Bulletin of the American Physical Society
64th Annual Meeting of the APS Division of Fluid Dynamics
Volume 56, Number 18
Sunday–Tuesday, November 20–22, 2011; Baltimore, Maryland
Session H24: Convection and Buoyancy Driven Flows I |
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Chair: Colm-cille Caulfield, University of Cambridge Room: 327 |
Monday, November 21, 2011 10:30AM - 10:43AM |
H24.00001: Buoyancy driven acceleration in a hospital operating room indoor environment James McNeill, Jean Hertzberg, John Zhai In hospital operating rooms, centrally located non-isothermal ceiling jets provide sterile air for protecting the surgical site from infectious particles in the room air as well as room cooling. Modern operating rooms are requiring larger temperature differences to accommodate increasing cooling loads for heat gains from medical equipment. This trend may lead to significant changes in the room air distribution patterns that may sacrifice the sterile air field across the surgical table. Quantitative flow visualization experiments using laser sheet illumination and RANS modeling of the indoor environment were conducted to demonstrate the impact of the indoor environment thermal conditions on the room air distribution. The angle of the jet shear layer was studied as function of the area of the vena contracta of the jet, which is in turn dependent upon the Archimedes number of the jet. Increases in the buoyancy forces cause greater air velocities in the vicinity of the surgical site increasing the likelihood of deposition of contaminants in the flow field. The outcome of this study shows the Archimedes number should be used as the design parameter for hospital operating room air distribution in order to maintain a proper supply air jet for covering the sterile region. [Preview Abstract] |
Monday, November 21, 2011 10:43AM - 10:56AM |
H24.00002: Particle-Laden Viscous Gravity Currents Sandeep Saha, Laurent Talon, Dominique Salin The extension of a gravity current in lock-exchange problems, proceeds as square root of time in the viscous regime. In the presence of particles, however, this scenario is drastically altered due to sedimentation in a manner similar to the well- known Boycott effect. The spreading of particle-laden gravity currents is investigated with numerical simulations based on a Lattice-Boltzmann method. The settling of particles is modelled using a flux function for capturing sudden discontinuities in particle concentration travelling as kinematic shock waves. Contrary to conventional gravity currents, sedimentation leads to the formation of two additional fronts: a horizontal front descending vertically and a sediment layer that ascends as the particles accumulate. Two regimes emerge in the spreading process: the latter corresponding to the lateral advance of the sediment deposit and the former characterised by the vertical motion of the two fronts. An increase in the initial concentration hastens the time at which the regime change occurs and impedes the overall spreading process. The sedimentation velocity of the particles either slows down or speeds up the edges of the gravity current. A model based on lubrication theory is derived to explain the results and identify scaling laws. [Preview Abstract] |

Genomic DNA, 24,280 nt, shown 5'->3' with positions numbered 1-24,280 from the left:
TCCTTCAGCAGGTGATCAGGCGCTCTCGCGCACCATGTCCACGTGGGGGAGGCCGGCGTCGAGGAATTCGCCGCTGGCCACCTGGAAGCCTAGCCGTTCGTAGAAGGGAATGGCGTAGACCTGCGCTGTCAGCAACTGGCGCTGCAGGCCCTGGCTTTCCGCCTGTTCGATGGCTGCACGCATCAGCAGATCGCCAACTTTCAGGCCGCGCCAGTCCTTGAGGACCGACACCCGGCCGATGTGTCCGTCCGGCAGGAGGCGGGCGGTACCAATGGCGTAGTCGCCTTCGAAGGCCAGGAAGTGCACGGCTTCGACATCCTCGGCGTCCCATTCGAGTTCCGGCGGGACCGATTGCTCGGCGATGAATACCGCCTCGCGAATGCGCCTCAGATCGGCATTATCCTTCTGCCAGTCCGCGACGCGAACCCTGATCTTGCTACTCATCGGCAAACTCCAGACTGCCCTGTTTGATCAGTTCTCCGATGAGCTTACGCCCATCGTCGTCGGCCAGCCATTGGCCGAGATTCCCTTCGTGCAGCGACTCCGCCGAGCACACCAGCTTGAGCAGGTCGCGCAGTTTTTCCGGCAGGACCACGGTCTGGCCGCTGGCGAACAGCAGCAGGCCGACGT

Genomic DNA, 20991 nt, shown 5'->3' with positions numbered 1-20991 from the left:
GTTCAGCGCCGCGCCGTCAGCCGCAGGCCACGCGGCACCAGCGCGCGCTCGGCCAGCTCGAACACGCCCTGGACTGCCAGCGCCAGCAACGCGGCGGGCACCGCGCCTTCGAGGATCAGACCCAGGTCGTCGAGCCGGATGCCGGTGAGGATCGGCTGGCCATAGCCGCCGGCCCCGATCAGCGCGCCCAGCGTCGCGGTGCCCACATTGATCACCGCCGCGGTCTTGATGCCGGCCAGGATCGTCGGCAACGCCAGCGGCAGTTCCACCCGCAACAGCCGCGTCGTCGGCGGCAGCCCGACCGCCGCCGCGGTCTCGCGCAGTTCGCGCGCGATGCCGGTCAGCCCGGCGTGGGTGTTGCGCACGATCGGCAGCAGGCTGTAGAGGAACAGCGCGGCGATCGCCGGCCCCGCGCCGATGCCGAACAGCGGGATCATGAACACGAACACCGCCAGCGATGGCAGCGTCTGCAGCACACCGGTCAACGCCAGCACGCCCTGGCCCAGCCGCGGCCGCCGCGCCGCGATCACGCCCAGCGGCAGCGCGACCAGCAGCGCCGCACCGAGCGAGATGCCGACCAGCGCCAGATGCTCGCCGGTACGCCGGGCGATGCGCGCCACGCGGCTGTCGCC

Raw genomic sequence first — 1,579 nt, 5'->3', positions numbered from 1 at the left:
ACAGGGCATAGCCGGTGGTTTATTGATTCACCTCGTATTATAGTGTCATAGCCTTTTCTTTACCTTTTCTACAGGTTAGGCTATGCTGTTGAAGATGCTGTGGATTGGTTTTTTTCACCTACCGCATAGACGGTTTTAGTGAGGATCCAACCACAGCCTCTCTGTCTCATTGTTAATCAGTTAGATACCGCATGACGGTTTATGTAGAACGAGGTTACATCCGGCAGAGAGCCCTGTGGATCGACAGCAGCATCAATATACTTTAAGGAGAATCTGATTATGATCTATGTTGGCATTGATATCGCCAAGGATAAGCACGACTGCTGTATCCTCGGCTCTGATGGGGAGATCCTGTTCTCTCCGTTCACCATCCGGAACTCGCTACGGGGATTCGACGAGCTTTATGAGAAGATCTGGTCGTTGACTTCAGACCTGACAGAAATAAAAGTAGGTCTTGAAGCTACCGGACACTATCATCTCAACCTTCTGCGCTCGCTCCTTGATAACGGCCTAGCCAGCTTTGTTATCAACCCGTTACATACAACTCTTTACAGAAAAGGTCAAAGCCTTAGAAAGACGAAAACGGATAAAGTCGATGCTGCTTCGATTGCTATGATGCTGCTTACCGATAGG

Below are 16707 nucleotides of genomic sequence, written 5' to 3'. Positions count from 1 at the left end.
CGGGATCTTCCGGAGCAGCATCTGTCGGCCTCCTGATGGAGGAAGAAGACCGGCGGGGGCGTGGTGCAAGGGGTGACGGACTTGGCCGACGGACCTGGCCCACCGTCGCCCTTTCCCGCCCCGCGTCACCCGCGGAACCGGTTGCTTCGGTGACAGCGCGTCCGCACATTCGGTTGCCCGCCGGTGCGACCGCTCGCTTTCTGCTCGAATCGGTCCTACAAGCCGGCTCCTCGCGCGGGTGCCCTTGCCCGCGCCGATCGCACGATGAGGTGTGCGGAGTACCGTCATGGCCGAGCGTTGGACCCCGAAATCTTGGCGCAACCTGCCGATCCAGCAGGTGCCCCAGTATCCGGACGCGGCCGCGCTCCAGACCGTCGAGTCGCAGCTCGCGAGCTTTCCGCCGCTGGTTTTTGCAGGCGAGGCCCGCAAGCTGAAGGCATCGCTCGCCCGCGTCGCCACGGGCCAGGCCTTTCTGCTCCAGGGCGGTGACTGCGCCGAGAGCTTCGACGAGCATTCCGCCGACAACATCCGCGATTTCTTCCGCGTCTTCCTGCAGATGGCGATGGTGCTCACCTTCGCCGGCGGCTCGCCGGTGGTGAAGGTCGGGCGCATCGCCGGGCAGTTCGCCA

Monday, November 21, 2011 10:56AM - 11:09AM |
H24.00003: Self-consistent definition for the variable depth of unsteady, turbulent gravity currents Hafiz Junaid Anjum, Jim McElwaine, C.P. Caulfield We used the data from two-dimensional direct numerical simulations of Boussinesq gravity currents to define a self-consistent depth, $h$, and reduced gravity, $g'=\frac{g}{\rho_0}(\rho-\rho_0)$, for the current in terms of moments of the current density field. We demonstrate that using these definitions to calculate the Froude number, Fr=$u/\sqrt{g'h}$, gives a constant Froude number in constant-velocity and self-similar regime. At sufficiently high Reynolds number, our results are consistent with previous experimental and theoretical models (Shin \emph{et al}. 2004, Nokes \emph{et al}. 2008). We also develop a simple model to quantify the loss of mass from the gravity current head due to shear-induced vortices which propagate away from and behind the head. \\[4pt] Shin, J. O., Dalziel, S. B., Linden, P. F. (2004). Gravity currents produced by lock exchange. \emph{J. Fluid Mech.} \textbf{521},1-34. \\[0pt] Nokes, R.I., Davidson, M.J., Stepien, C.A., Veale, W. B., Oliver, R.L. (2008). The front condition for intrusive gravity currents. \emph{J. Hydraul. Res.} \textbf{46} (6) 788-801. [Preview Abstract] |
Monday, November 21, 2011 11:09AM - 11:22AM |